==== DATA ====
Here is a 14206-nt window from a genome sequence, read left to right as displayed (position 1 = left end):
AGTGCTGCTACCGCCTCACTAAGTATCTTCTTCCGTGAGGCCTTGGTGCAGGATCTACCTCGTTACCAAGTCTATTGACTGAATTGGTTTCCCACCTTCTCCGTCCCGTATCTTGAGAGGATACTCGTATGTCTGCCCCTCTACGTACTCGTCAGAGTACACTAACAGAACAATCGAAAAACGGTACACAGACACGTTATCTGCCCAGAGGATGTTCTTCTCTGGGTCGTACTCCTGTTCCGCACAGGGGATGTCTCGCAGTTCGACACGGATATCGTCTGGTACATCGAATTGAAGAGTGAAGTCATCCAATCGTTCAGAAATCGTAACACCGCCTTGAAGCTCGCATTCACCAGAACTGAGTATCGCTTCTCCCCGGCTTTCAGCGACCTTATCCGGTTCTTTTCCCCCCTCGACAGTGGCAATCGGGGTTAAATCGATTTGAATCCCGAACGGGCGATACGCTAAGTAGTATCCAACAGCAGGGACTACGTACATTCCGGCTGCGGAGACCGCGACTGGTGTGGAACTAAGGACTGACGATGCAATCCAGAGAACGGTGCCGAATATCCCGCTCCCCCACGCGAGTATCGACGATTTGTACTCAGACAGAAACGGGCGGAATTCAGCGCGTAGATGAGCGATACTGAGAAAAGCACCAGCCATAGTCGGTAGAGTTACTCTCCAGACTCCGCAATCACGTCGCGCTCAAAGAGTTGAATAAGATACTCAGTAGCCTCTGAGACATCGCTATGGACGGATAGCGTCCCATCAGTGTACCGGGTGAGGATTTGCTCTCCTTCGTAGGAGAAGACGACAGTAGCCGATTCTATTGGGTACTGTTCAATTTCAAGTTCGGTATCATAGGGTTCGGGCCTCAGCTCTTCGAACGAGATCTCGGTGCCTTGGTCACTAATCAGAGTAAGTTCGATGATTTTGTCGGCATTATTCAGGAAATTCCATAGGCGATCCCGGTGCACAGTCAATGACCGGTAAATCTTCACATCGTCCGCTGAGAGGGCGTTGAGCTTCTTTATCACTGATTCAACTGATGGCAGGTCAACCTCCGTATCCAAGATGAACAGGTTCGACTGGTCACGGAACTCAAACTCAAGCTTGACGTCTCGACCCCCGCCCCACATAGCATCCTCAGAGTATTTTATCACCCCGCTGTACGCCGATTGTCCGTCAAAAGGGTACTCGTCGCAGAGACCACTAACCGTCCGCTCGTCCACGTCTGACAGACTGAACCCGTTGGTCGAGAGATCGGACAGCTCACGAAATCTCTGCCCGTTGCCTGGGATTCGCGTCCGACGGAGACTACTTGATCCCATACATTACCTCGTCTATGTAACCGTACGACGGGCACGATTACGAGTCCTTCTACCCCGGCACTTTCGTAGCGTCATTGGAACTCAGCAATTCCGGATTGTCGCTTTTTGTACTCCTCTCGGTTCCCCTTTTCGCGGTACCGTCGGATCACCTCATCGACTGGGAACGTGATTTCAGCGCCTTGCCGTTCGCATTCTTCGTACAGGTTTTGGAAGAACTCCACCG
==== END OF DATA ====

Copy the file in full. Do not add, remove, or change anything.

Here is a 14206-nt window from a genome sequence, read left to right as displayed (position 1 = left end):
AGTGCTGCTACCGCCTCACTAAGTATCTTCTTCCGTGAGGCCTTGGTGCAGGATCTACCTCGTTACCAAGTCTATTGACTGAATTGGTTTCCCACCTTCTCCGTCCCGTATCTTGAGAGGATACTCGTATGTCTGCCCCTCTACGTACTCGTCAGAGTACACTAACAGAACAATCGAAAAACGGTACACAGACACGTTATCTGCCCAGAGGATGTTCTTCTCTGGGTCGTACTCCTGTTCCGCACAGGGGATGTCTCGCAGTTCGACACGGATATCGTCTGGTACATCGAATTGAAGAGTGAAGTCATCCAATCGTTCAGAAATCGTAACACCGCCTTGAAGCTCGCATTCACCAGAACTGAGTATCGCTTCTCCCCGGCTTTCAGCGACCTTATCCGGTTCTTTTCCCCCCTCGACAGTGGCAATCGGGGTTAAATCGATTTGAATCCCGAACGGGCGATACGCTAAGTAGTATCCAACAGCAGGGACTACGTACATTCCGGCTGCGGAGACCGCGACTGGTGTGGAACTAAGGACTGACGATGCAATCCAGAGAACGGTGCCGAATATCCCGCTCCCCCACGCGAGTATCGACGATTTGTACTCAGACAGAAACGGGCGGAATTCAGCGCGTAGATGAGCGATACTGAGAAAAGCACCAGCCATAGTCGGTAGAGTTACTCTCCAGACTCCGCAATCACGTCGCGCTCAAAGAGTTGAATAAGATACTCAGTAGCCTCTGAGACATCGCTATGGACGGATAGCGTCCCATCAGTGTACCGGGTGAGGATTTGCTCTCCTTCGTAGGAGAAGACGACAGTAGCCGATTCTATTGGGTACTGTTCAATTTCAAGTTCGGTATCATAGGGTTCGGGCCTCAGCTCTTCGAACGAGATCTCGGTGCCTTGGTCACTAATCAGAGTAAGTTCGATGATTTTGTCGGCATTATTCAGGAAATTCCATAGGCGATCCCGGTGCACAGTCAATGACCGGTAAATCTTCACATCGTCCGCTGAGAGGGCGTTGAGCTTCTTTATCACTGATTCAACTGATGGCAGGTCAACCTCCGTATCCAAGATGAACAGGTTCGACTGGTCACGGAACTCAAACTCAAGCTTGACGTCTCGACCCCCGCCCCACATAGCATCCTCAGAGTATTTTATCACCCCGCTGTACGCCGATTGTCCGTCAAAAGGGTACTCGTCGCAGAGACCACTAACCGTCCGCTCGTCCACGTCTGACAGACTGAACCCGTTGGTCGAGAGATCGGACAGCTCACGAAATCTCTGCCCGTTGCCTGGGATTCGCGTCCGACGGAGACTACTTGATCCCATACATTACCTCGTCTATGTAACCGTACGACGGGCACGATTACGAGTCCTTCTACCCCGGCACTTTCGTAGCGTCATTGGAACTCAGCAATTCCGGATTGTCGCTTTTTGTACTCCTCTCGGTTCCCCTTTTCGCGGTACCGTCGGATCACCTCATCGACTGGGAACGTGATTTCAGCGCCTTGCCGTTCGCATTCTTCGTACAGGTTTTGGAAGAACTCCACCG